“You’re never going to be the same, but you can still be a better version of yourself.”
“Getting back into the gym was an adjustment; it was scary for me,” says fitness expert and heart attack survivor Bob Harper. “All I wanted to do was to get back to my old routine. I wanted to be my old self again.”
When doctors gave Harper the green light to start working out again after his near-fatal heart attack on February 12, 2017, he says he had a full on anxiety attack. “I was the guy that had the heart attack in that gym and people were looking at me—it just made me very uncomfortable.”
To regain his strength and confidence, Harper knew he had to make some adjustments to his famously intense fitness routine. Before his heart attack, the former The Biggest Loser trainer was that guy you’d see at the gym every single day doing high-intensity workouts. “I’ve always been a CrossFit guy, so my workouts have been very intense—that has changed,” says Harper.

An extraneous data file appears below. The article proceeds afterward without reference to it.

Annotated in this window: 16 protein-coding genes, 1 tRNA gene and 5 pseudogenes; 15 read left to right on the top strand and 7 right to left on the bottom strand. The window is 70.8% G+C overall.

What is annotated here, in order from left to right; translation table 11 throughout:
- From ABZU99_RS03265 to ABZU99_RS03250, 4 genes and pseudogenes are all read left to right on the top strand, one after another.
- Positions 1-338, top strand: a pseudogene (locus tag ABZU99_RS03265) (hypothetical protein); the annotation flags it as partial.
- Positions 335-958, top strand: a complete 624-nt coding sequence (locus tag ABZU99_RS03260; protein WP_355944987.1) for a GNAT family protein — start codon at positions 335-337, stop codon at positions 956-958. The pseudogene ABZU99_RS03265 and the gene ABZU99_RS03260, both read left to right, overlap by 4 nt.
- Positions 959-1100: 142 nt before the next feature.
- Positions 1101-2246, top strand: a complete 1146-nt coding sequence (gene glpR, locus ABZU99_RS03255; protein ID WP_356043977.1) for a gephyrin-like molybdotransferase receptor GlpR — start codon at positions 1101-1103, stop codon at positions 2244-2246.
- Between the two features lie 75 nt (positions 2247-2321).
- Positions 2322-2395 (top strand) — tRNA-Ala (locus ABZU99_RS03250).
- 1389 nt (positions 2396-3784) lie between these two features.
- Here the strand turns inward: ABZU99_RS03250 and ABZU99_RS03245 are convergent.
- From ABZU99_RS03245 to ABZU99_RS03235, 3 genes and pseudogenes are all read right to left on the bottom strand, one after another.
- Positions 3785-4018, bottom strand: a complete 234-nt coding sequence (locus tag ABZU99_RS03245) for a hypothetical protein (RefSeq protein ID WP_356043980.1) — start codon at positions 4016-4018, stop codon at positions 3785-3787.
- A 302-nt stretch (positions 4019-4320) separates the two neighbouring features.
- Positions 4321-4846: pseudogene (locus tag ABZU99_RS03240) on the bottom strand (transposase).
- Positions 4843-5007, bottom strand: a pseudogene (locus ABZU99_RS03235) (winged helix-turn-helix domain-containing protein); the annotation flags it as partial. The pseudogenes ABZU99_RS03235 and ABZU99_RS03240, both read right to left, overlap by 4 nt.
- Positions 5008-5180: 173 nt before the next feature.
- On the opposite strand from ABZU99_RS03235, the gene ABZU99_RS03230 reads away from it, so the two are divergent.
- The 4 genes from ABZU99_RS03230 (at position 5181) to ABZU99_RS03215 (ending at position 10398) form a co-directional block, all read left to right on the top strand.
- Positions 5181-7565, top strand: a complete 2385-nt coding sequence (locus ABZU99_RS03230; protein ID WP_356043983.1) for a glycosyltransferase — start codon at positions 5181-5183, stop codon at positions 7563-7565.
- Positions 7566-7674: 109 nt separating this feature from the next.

Harper’s workouts today are longer, and more mid-level intensity. “I’m doing a lot more yoga, I’m doing cycling classes, [and] boxing. I don’t rely on those high-intensity, shorter time domain workouts anymore,” says Harper. “Fitness is still super important to me, but it doesn’t define me the way it used to.”
After recovering from his heart attack and making some serious changes to his already-healthy lifestyle—including a post-heart attack diet makeover—Harper wanted to use his experience and learnings to help others. Harper teamed up with the awareness and advocacy cause Survivors Have Heart (supported by AstraZeneca), which helps educate other heart attack survivors on the importance of working with their healthcare provider, and staying committed to treatment and the lifestyle plan prescribed by their doctor.
Before getting back to the gym, Harper just wanted to be his old self again, but that’s changed too. “I think that a lot of people think that after you have a heart attack, you can never go back to doing the workouts that I did, or you’ll never be the same. You’re never going to be the same, but you can still be a better version of yourself,” says Harper.